Williamsburg, the only former U.S. Presidential yacht that has yet to be restored, may attract renewed interest. It’s thanks to being newly listed by Camper & Nicholsons for refit. It’s also due to a collaboration with a design studio that has produced period-specific restoration drawings.
David Seal is the listing broker with Camper & Nicholsons. He says he learned about the 243-foot (74-meter) Williamsburg wasting away in La Spezia, Italy via a Facebook post several months ago. “It really surprised me that such an important part of American history was lying there and rusting,” he tells us. That convinced him to reach out to Navalmare, the shipyard owning Williamsburg, for a visit. Seal then blogged about the history and the limited marketing efforts. The response to his post was “massive,” he says. Seal then spoke further with Navalmare and learned it was keen to sell Williamsburg and see her restored. That led to Camper & Nicholsons’ formal involvement, which is still quite new.
If you’re not familiar with Williamsburg’s history, there’s quite a story. The steel-hulled Williamsburg was launched in 1930 by Bath Iron Works in Maine as Aras. Hugh Chisholm, a paper and railroad magnate from Maine, was the owner of the 36-foot-beam (11-meter-beam) beauty. He and his family cruised aboard every summer until World War II. Aras was acquired by the U.S. Navy in April 1941, converted into a gunboat. She was rechristened Williamsburg and used primarily in Iceland. When the war ended, Williamsburg was converted back into a yacht. She headed to Washington, D.C. in November 1945 as a replacement for the Presidential yacht Potomac.Williamsburg served both Harry S. Truman and Dwight D. Eisenhower. Truman used her frequently, but Eisenhower preferred farm life. He had her decommissioned in 1953.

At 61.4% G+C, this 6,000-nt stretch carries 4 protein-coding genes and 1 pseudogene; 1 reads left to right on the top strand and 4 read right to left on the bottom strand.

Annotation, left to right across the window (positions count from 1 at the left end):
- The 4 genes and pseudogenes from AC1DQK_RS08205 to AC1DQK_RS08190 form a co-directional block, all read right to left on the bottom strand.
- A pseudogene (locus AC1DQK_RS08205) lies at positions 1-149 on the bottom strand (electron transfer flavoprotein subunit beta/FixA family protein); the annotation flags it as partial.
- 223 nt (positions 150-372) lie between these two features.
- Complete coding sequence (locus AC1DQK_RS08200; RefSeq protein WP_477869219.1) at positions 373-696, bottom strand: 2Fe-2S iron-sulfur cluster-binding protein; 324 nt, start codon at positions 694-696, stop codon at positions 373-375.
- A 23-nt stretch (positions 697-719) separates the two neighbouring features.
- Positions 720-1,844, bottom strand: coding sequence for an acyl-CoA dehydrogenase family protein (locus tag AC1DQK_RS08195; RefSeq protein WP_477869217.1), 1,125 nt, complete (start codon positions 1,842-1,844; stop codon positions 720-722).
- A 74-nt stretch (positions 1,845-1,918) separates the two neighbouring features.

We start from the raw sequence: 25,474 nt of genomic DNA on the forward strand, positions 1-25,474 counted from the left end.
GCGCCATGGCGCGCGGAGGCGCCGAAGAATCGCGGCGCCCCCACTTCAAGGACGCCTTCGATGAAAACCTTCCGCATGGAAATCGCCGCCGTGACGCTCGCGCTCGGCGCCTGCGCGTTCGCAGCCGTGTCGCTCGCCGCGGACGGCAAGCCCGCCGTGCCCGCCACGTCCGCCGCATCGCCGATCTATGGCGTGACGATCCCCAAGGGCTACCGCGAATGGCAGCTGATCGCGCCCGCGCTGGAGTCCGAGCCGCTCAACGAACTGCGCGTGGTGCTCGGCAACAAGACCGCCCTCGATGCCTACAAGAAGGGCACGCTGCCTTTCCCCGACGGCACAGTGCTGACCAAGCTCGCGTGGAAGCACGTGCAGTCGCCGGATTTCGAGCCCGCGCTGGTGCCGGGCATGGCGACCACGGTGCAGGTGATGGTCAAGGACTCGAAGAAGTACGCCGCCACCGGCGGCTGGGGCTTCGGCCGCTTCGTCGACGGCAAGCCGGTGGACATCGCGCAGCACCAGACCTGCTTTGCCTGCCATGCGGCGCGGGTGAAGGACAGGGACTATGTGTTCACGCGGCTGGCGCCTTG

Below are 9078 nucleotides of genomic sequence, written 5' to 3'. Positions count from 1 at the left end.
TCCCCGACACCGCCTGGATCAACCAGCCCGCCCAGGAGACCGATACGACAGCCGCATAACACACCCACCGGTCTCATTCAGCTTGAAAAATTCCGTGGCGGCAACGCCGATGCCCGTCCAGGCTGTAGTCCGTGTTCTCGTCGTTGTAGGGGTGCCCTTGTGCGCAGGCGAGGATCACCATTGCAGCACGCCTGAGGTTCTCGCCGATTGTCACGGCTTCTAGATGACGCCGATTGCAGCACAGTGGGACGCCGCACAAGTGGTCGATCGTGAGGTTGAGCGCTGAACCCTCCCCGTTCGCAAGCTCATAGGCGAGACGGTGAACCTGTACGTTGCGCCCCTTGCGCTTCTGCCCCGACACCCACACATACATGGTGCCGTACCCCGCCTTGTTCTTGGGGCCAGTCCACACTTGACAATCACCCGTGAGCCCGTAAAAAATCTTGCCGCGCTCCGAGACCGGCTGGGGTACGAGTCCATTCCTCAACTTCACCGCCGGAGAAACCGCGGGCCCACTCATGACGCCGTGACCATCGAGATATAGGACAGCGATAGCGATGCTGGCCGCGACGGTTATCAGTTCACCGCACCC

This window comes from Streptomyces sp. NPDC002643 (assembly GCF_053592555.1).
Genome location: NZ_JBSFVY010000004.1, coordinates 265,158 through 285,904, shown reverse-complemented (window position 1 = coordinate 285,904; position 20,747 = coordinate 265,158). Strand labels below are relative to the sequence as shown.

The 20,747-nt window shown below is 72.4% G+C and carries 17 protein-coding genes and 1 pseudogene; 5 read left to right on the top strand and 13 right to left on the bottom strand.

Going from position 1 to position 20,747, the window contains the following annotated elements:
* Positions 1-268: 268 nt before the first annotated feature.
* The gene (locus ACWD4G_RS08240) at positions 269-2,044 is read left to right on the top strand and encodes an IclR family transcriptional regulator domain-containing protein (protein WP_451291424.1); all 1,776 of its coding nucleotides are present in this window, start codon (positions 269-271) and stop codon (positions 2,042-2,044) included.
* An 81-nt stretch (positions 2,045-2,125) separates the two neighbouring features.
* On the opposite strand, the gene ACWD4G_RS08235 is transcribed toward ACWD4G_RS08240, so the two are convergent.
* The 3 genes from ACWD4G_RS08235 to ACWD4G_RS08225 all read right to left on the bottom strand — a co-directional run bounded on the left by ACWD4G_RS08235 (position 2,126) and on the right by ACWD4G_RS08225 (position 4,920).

Various changes of hands, and misfortunes, occurred in the ensuring years. (To learn the detailed history, read our original Williamsburg article from 2012.) In 1985, a group of Americans formed the USS Williamsburg Preservation Society as a conduit of information, to find a buyer to restore her. Finally, in 1992, a company called the USS Williamsburg Corporation bought her. It planned a $65-million restoration, to turn Williamsburg into a boutique charter yacht. In 1994, Williamsburg cruised to Valdettaro Shipyard in La Spezia for the work to begin. Kim Nielsen, a U.S. Navy historian who was aboard Williamsburg for that transfer trip, says the yard owner suddenly disappeared, with the money. The Italian courts seized the yard, and Wiliamsburg, selling her to Navalmare, across the bay.
Navalmare has been looking after Williamsburg for the past 20 years. The photo above was taken in 2012. Navalmare remained keen to restore her with a buyer through all of that time. Sadly, as much as interested parties emerged, none committed. Seal says Navalmare also came close to selling Williamsburg just before the global recession hit. Despite the enormous amount of rust, Navalmare keeps her upright, pumping water from her hull regularly.
Seal is convinced that someone passionate about American history will step forward. Camper & Nicholsons is offering Williamsburg for refit based on drawings done by Studio Faggioni, based in La Spezia. Studio Faggioni is particularly adept at yacht restorations. It had a hand in the refits of the classic schooners Orion and Mariette, for example, and the famed commuter Marlin, which originally belonged to John F. Kennedy. Interesting enough, Studio Faggioni created preliminary drawings for the restoration of Williamsburg back in 2009.
The drawings from Studio Faggioni that Camper & Nicholsons is using for the refit proposal are “more true to the original yacht,” Seal says. Studio Faggioni has both exterior and interior renderings. As the illustrations here show, they are indeed faithful to the period in which Williamsburg was built. There are rooms like the Presidential Suite (below) and a grand cinema. Of course, Seal says, the eventual buyers of the yacht can outfit Williamsburg however they wish.
Camper & Nicholsons believes a refit could be completed as early as 2017. (Despite the rust and water intrusion, as of 2012, Nielsen knew that Williamsburg’s hull was still structurally sound in places.) The refit proposal it’s offering includes 12 staterooms and 16 crew cabins. Seal says smaller-profile, 2,700-hp Caterpillar engines can replace the original engines.
As to rebuild cost, over the years, rumors have held it would take about $100 million to restore Williamsburg. Seal dismisses this figure: “That’s completely bananas.” Rebuilding the hull and superstructure to be fully sound, installing the new engines, and creating a luxury-yacht interior should be closer to $55 million, he avers.
Camper & Nicholsons has a detailed refit summary available upon request. To obtain a copy, please fill out our contact form.